Richer and Poorer

 

As I often remind readers, this blog is primarily concerned with three basic fiscal and economic problems facing the U.S. They are: 1) our stagnant economy, 2) our massive debt, and 3) income inequality. Today I discuss inequality. The March 16 2015 issue of the New Yorker contains an extensive article on this topic by Jill Lapore, “Richer and Poorer.” However it suffers a common defect of only presenting one side of a complex issue.
There are facts about inequality which more people need to be aware of. For example:

  • The scope of income inequality is greatly reduced once incomes are adjusted for government transfers and federal taxes as shown in the following chart from the Congressional Budget Office.
    Capture
  • There is a strong correlation between inequality and growth as shown by the second chart just below from the World Bank.
    Capture2
  • Globalization has had a dramatic effect on incomes world-wide as low skill work has shifted from the developed world to the developing world as shown in the chart below from the Wall Street Journal. Hundreds of millions of people in the developing world have been lifted out of poverty at the cost of lost jobs to low skill workers in the U.S. and other developed countries.
    Capture3Any effective strategy for decreasing income inequality needs to be reality based. Yes, it exists but its severity is exagerated. The Americans who need help the most are the ones unlikely to either attend or graduate from college. What they need most is vocational training to prepare them for the millions of high skill jobs going begging in the U.S.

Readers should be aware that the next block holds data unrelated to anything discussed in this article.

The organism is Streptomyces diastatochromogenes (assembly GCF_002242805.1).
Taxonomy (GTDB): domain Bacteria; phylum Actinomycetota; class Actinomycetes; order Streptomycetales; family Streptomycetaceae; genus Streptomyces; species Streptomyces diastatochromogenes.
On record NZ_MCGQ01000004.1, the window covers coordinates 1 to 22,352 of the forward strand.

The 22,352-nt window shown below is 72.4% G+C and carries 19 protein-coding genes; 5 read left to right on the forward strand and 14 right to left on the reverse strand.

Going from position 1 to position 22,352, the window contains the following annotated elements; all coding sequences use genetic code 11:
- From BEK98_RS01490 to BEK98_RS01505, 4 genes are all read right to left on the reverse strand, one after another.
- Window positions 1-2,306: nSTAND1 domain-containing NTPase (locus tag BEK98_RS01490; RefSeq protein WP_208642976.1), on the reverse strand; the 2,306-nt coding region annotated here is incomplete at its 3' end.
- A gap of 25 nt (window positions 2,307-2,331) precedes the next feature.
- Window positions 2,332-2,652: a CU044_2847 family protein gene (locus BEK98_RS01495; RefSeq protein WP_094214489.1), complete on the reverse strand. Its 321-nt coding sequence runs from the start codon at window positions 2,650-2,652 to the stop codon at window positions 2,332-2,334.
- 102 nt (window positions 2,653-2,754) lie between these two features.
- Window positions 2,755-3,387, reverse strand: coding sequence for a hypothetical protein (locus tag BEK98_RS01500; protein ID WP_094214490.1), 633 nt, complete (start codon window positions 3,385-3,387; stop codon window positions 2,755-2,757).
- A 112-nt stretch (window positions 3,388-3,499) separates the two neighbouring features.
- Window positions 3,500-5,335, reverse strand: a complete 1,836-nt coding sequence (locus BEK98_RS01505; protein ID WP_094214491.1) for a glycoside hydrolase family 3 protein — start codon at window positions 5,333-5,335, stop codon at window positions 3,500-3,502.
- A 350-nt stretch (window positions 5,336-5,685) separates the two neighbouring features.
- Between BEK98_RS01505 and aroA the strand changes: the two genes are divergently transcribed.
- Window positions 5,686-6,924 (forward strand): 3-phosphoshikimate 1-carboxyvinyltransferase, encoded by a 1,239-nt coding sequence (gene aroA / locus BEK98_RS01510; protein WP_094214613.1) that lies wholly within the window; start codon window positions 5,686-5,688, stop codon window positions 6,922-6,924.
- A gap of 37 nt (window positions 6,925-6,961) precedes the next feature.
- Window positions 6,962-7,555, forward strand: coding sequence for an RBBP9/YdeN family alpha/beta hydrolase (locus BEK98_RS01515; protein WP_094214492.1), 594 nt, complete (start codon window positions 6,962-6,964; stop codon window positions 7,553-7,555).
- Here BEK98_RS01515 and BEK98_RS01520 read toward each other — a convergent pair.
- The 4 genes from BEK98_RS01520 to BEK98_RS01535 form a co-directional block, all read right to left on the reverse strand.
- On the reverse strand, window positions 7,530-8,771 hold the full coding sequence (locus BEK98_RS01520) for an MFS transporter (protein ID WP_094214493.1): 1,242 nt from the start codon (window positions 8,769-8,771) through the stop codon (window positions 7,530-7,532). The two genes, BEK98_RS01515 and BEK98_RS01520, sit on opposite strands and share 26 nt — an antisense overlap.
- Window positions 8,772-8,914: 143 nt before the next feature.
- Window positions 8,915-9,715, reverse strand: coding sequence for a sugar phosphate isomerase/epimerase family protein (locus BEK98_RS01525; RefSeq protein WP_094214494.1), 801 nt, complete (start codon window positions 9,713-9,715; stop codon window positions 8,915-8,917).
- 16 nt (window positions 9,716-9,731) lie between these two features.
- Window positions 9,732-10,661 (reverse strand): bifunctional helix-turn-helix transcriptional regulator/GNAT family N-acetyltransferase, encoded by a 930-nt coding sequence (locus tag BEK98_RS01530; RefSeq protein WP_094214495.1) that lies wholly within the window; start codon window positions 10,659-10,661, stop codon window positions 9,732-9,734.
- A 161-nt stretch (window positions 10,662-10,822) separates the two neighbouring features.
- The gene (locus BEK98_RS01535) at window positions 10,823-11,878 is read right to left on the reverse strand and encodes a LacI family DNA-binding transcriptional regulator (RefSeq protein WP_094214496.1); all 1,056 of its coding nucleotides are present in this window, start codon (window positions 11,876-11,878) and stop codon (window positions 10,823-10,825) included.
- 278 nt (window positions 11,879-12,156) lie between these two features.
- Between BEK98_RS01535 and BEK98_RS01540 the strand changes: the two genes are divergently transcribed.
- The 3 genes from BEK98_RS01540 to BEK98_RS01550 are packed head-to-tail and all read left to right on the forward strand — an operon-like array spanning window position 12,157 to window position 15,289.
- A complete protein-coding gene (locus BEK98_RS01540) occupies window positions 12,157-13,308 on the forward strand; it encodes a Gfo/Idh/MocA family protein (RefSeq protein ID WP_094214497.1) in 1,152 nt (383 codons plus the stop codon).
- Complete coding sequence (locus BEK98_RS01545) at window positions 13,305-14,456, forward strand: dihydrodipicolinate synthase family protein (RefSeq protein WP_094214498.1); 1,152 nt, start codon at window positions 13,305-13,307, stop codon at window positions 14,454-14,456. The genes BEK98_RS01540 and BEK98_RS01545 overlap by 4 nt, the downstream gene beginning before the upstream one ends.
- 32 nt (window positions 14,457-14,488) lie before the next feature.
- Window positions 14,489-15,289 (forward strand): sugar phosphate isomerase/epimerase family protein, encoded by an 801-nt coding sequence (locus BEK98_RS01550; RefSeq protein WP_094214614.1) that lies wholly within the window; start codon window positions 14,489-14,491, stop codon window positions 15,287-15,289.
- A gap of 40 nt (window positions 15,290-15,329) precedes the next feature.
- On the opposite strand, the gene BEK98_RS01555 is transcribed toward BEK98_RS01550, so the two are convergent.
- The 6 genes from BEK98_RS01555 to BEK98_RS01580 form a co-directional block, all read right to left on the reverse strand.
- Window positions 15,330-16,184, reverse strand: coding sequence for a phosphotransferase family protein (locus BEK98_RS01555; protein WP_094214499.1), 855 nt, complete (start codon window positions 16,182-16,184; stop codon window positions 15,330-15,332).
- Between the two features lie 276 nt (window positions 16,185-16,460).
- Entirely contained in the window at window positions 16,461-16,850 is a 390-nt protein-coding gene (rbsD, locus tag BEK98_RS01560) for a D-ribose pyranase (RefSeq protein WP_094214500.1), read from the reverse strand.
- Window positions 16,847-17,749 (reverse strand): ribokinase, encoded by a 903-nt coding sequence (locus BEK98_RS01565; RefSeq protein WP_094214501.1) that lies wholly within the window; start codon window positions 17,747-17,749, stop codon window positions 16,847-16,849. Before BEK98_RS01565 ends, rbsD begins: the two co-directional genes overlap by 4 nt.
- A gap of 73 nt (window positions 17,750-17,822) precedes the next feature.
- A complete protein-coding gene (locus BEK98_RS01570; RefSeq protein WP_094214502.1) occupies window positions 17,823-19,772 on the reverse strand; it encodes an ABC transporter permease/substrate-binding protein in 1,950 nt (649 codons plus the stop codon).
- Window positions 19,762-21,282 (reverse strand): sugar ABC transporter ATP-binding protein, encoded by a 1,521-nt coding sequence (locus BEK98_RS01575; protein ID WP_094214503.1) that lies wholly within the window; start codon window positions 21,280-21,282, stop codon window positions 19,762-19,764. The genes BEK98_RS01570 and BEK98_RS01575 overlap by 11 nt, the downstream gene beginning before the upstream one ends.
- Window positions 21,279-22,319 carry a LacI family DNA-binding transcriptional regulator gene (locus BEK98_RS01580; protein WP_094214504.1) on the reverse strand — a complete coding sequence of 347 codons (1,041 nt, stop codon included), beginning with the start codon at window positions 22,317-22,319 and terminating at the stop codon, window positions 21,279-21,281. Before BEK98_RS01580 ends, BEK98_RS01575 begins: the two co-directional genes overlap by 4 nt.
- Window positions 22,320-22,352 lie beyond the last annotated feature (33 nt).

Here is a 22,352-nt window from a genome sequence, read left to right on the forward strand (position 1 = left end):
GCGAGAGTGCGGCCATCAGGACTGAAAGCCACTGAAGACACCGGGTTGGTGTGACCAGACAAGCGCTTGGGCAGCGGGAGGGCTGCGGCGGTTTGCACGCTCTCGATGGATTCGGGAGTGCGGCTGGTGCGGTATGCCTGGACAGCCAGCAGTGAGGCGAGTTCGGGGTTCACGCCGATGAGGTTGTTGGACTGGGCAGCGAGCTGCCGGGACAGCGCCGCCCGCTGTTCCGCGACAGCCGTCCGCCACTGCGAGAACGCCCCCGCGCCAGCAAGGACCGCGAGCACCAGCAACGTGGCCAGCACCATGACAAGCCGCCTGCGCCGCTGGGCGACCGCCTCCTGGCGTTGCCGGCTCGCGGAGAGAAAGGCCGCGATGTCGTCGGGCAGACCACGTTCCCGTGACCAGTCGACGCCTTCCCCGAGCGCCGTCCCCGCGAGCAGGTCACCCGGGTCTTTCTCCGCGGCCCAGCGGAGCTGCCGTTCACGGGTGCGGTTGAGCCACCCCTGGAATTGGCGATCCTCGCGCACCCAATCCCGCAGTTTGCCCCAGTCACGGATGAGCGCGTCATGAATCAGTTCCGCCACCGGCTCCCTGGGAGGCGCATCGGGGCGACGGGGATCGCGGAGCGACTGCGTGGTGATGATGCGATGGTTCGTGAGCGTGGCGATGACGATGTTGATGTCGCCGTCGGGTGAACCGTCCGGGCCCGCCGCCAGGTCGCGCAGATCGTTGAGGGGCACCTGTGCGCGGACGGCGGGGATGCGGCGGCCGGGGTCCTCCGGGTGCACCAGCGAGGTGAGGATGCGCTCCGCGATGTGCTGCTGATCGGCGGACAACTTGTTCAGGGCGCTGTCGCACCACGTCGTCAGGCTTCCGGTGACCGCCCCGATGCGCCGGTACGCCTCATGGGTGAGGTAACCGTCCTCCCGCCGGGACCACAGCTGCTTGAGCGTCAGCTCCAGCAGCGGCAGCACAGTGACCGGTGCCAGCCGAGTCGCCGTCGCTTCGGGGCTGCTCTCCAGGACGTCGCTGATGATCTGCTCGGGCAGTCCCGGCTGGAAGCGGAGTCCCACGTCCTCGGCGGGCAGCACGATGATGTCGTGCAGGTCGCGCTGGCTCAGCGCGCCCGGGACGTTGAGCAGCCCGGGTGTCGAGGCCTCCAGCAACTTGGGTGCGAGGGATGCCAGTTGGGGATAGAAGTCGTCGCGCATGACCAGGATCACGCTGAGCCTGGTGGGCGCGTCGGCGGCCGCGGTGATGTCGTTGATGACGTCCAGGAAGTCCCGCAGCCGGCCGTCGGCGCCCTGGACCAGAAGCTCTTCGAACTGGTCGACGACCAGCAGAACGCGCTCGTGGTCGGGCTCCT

The best thing we can do to decrease income inequality in the U.S. is to get our economy growing faster. Since the end of the Great Recession in June 2009, it has grown at the historically slow rate of 2.2% of GDP and this slow rate of growth is predicted (by the CBO) to continue indefinitely under current government policies. A return to the historical 3% growth rate would create jobs and better jobs for millions of the unemployed and under-employed as well as providing bigger raises for the middle class as employers have to compete for qualified workers.
    How can we make the economy grow faster? I have addressed this critical issue many times and will return to it soon.

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